By J. Daniel Rollins
Register-Herald Sports Writer
Event organizer Brittany Drake had one thing in mind when planning the AccessHealth 5K/10K: She wanted to see people of all ages getting active.
If the results of Saturday’s 5K are any indication, the future is in good hands.
Twenty-six of the 76 participants were under the age of 18, including the winner.
Chris Barbera, a 12-year-old Park Middle School student, ran away with the fastest time in the race, passing the finish line in 18 minutes, 30 seconds, 11 seconds ahead of second-place Gretchen McDonough of Lewisburg.
It was simple motivation that propelled Barbera to victory.
“I was thinking that I’m not going to let somebody beat me,” Barbera said. “I’m just really happy I won.”
When Chris rounded the final turn to the home stretch, he saw his father George there cheering him on.
“He started to cry,” Chris said of his father.
It was a moment that made the Park cross country coach beam with pride.
“I’m very proud of him. Yes, I am,” the elder Barbera said. “He’s a good kid and a good student. When he does something, he puts a lot of effort into it. It pays off for him. Let me tell ya, he works hard on his own. It’s not me pushing him.”
While George won’t admit to pushing his son, Chris said his father’s words prior to the race helped motivate him along the course.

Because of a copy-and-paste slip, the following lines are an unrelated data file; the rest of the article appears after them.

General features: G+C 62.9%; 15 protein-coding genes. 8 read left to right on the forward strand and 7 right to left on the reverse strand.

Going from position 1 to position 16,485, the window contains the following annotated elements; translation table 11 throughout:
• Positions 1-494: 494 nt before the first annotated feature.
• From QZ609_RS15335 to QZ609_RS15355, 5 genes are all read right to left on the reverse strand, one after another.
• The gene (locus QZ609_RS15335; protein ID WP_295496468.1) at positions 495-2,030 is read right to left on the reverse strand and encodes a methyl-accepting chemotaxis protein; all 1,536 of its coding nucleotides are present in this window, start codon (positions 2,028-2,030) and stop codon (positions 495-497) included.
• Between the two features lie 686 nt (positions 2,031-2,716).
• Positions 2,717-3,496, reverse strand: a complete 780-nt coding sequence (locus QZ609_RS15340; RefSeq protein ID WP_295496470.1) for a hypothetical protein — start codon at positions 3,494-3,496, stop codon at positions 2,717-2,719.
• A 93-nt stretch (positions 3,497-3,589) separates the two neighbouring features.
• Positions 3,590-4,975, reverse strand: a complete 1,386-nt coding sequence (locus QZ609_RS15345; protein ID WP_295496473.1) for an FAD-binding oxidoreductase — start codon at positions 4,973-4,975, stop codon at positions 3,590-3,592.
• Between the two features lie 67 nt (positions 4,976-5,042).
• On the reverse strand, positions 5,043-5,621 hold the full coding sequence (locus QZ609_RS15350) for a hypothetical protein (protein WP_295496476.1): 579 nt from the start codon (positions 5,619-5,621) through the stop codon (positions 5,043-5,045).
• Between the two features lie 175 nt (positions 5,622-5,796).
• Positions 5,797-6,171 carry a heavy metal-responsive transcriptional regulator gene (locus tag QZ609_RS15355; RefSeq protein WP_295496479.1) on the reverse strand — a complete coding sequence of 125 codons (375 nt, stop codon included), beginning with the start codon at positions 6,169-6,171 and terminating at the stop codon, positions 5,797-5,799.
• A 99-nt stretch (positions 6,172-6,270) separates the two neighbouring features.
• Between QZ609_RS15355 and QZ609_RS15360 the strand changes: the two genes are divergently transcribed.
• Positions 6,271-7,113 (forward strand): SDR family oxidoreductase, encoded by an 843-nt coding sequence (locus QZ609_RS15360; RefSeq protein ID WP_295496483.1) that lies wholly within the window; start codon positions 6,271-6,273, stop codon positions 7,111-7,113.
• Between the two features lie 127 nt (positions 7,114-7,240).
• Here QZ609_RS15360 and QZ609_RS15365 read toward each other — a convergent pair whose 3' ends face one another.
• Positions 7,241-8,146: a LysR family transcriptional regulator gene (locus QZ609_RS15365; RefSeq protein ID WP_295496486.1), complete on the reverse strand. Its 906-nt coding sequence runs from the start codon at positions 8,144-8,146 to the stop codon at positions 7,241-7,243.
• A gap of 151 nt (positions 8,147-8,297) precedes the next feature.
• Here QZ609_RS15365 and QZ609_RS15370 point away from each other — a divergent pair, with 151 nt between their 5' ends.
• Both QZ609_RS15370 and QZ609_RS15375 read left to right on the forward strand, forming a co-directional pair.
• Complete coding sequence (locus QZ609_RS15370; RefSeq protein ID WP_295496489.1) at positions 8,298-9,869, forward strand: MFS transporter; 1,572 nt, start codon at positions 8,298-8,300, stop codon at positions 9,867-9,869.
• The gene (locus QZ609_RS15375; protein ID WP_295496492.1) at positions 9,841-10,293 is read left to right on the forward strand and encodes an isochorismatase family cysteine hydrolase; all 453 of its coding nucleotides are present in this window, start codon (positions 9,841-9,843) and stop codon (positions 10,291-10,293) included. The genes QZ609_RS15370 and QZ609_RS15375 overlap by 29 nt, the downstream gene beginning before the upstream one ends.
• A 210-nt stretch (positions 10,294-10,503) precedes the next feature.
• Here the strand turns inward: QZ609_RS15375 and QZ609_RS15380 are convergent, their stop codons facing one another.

“He said, ‘Don’t think, just run the race.’ So that’s what I did,” Chris said. “He’s always there for me.”
Shortly behind Barbera was one of his Park teammates.
Danny Bickey, 12, finished with a time of 18:57.
“I was just thinking, ‘Wow, all this hard work is paying off,’” Bickey said.
The Park duo were just two of the many youth who made up the race.
“It was a lot of fun,” said Raegan Hefner, a seventh-grade student at Shady Spring Middle. “I thought I was going to die, but it was fun.”
It was Hefner’s first 5K, but she was able to enjoy it with future schoolmate, Makayla Meadows, who will be entering the sixth grade at Shady this week.
“I feel good!” Meadows said. “It was hot. I’ve had a knee injury for about a year, but whenever that started to kick in it was very painful. I had fun though.”
George Barbera was glad to see a mix of youth runners with more seasoned and mature runners on the course.
“Look at all the people out here from all ages,” he said. “They’re acting as role models for the young kids and being out here running with these people. I just think it’s great for them to see what’s going on and to see how people are doing.
“You can run your whole life,” he added. “There’s a guy out here that’s in his 80s that’s running. It’s something that you can do as a youngster and you can do your whole life.”
The Barberas weren’t the only father-son duo celebrating at the end of the race.
Butch McNeely and son Ashley shared a laugh and a smile as they crossed the finish line.
“It was a father-and-son thing,” Butch said. “We just jogged it. He could have left me and blew me away but we just stayed together. It’s sort of a family thing.”
“It’s great to run with my dad,” Ashley said. “He’s 60 years old. It’s a lot of inspiration that all these older guys and these younger guys like me are out here running. It’s a good father-son experience.”
But when the elder McNeely found out they had been beaten by someone 48 years younger than him, he had only two words.
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